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What's better: temporarily piloting an enemy, or a game within the game just for funsies?

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Last time, you decided that utterly rinsing a place is better than an end credits song. This was a pretty close one, with rinsing taking 54% of the vote. Good. Onwards! This week, you must choose between two things which add fleeting novelty and surprise. What's better: temporarily piloting an enemy, or a game within the game just for funsies?

Temporarily piloting an enemy

It is always pleasing to defeat enemies using their own tools, from triggering their traps to throwing their grenades back. Perhaps most spectacular of all is defeating enemies by hopping atop a big lad and piloting him like a punch car to crush his pals. Video games were very into this murderous Ratatouille for a while.

Preparing to fight an ogre in a God of War screenshot.
Friend, you and I are about to become extremely familiar

The latest God Of War had an archetypal piloting experience: weaken an ogre and you can hop atop its shoulders, controlling the beast's movements and making it punch as you ride. Or maybe you know this from Middle-Earth: Shadow Of Mordor, or Batman: Arkham Asylum, or... it was a whole thing for a few years. And it's silly, and it's funny, and it's a big spectacle, and I'm delighted every time I turn a mighty challenge into a mighty resource.

Or maybe in the opposite direction, the best moment in Left 4 Dead 2's competitive multiplayer is riding a survivor off into a swarm of zombies. I take them out the fight as I ride away, and I inflict the bonus psychological and sonic damage of making my steed distract and irritate the entire enemy team as they inevitably shriek and screech and plead for rescue.

Some games do piloting in staged setpieces, not giving us that freeform option to spice up a fight but still letting us ride enemies to spectacular effect. I'm particularly thinking of the times Gears Of War games sat the chunky boys atop mega-monsters bristling with guns.

Honestly it's tempting to pull this idea back a step to include passive riding, just to talk about riding atop cars driven by NPCs in Saints Row and Grand Theft Auto games, but no, let's keep it focused. No mind control or possession either, we can tackle those topics later.

A game within the game just for funsies

Not minigames; those are part of a game's systems, translating some vital or beneficial inputs and outputs into a form notably different to the rest of the game. No fishing minigames which give fish you can eat or sell, no Gwent earning you money, no weird races you need to win to progress. No, we're here to celebrate games which are there just because.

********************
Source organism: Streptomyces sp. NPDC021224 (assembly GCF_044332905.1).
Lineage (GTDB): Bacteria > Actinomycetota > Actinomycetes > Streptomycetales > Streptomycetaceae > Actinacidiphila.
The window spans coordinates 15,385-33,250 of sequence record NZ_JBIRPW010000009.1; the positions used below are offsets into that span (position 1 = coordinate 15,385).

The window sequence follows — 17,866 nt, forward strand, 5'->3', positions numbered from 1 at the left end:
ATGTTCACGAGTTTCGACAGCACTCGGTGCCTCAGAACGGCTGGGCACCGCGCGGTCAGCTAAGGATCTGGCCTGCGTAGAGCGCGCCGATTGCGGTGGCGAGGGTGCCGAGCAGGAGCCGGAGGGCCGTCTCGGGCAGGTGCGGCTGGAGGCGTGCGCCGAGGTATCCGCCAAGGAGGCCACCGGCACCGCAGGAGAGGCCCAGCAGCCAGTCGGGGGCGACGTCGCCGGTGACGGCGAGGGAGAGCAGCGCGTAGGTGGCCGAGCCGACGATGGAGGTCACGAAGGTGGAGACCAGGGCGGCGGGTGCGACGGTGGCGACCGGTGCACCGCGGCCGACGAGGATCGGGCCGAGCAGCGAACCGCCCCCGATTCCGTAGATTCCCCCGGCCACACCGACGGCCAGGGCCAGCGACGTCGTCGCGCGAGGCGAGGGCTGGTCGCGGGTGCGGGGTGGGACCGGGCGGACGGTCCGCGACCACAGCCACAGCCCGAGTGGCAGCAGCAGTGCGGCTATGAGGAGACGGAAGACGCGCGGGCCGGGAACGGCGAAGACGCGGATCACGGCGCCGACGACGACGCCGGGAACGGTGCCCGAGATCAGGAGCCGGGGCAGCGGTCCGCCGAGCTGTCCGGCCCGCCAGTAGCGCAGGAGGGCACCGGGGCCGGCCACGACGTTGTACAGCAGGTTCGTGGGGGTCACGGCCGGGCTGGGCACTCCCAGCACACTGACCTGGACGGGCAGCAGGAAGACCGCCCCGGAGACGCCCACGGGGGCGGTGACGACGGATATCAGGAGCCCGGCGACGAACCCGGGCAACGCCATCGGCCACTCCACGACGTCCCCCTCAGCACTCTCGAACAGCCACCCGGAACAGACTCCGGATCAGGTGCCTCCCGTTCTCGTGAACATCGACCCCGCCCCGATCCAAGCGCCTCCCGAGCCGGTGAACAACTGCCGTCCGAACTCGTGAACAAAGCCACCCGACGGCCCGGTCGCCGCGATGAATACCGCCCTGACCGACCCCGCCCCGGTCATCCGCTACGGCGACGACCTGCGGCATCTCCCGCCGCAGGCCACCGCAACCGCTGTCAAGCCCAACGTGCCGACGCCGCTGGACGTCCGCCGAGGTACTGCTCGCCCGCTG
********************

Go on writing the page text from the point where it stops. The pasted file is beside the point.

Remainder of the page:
Many games within games are there mostly for novelty, but what's wrong with novelty? I'm up for something slight and fun splashed into a game. The most basic which comes to mind is Doom 3's Turbo Turkey Puncher 3, an arcade game in a room where you simply click to punch a turkey until it gibs. It's not fun to play but it does serve three purposes: it's a quick silly joke; it's a nod to classic Doom; and it shows off Doom 3's fancy computer interfaces.

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A common funsies gameingame is a remake of some vintage arcade game, yer Froggers and Donkeys Kong and such. That's (mostly) the case with System Shock 2's GamePig, a handheld console with pig-themed game cartridges scattered around the spaceships. It's fun enough to kill time while waiting for research to finish—or in co-op, while waiting for a pal to finish farting about with their inventory. Beats stepping away from your PC then getting jumped by roaming horrors.

While many of these throwaway little things, some stand as games you really do want to play. The many Solitaire variants found on in-game computers of Zachtronics games are so solid that the puzzlelords have released them as standalone games. Some games even embed whole other retail games. I know Homefront: The Revolution has has a full version of TimeSplitters 2 on an arcade cabinet, and classic text adventure Zork is hidden in several Calls Of Duty.

Oh, and to mention Left 4 Dead 2 again: I do like that at the funfair, you can play carnival games which do not remotely help you, because they make loud noises which draw zombie hordes. Now that's what I call just for funsies.

But which is better?

I cannot resist the silly spectacle of hopping up on a big lad and piloting him by tugging his ears. Piloting for me. But what do you say, reader dear?

Pick your winner, vote in the poll below, and make your case in the comments to convince others. We'll reconvene next week to see which thing stands triumphant—and continue the great contest.

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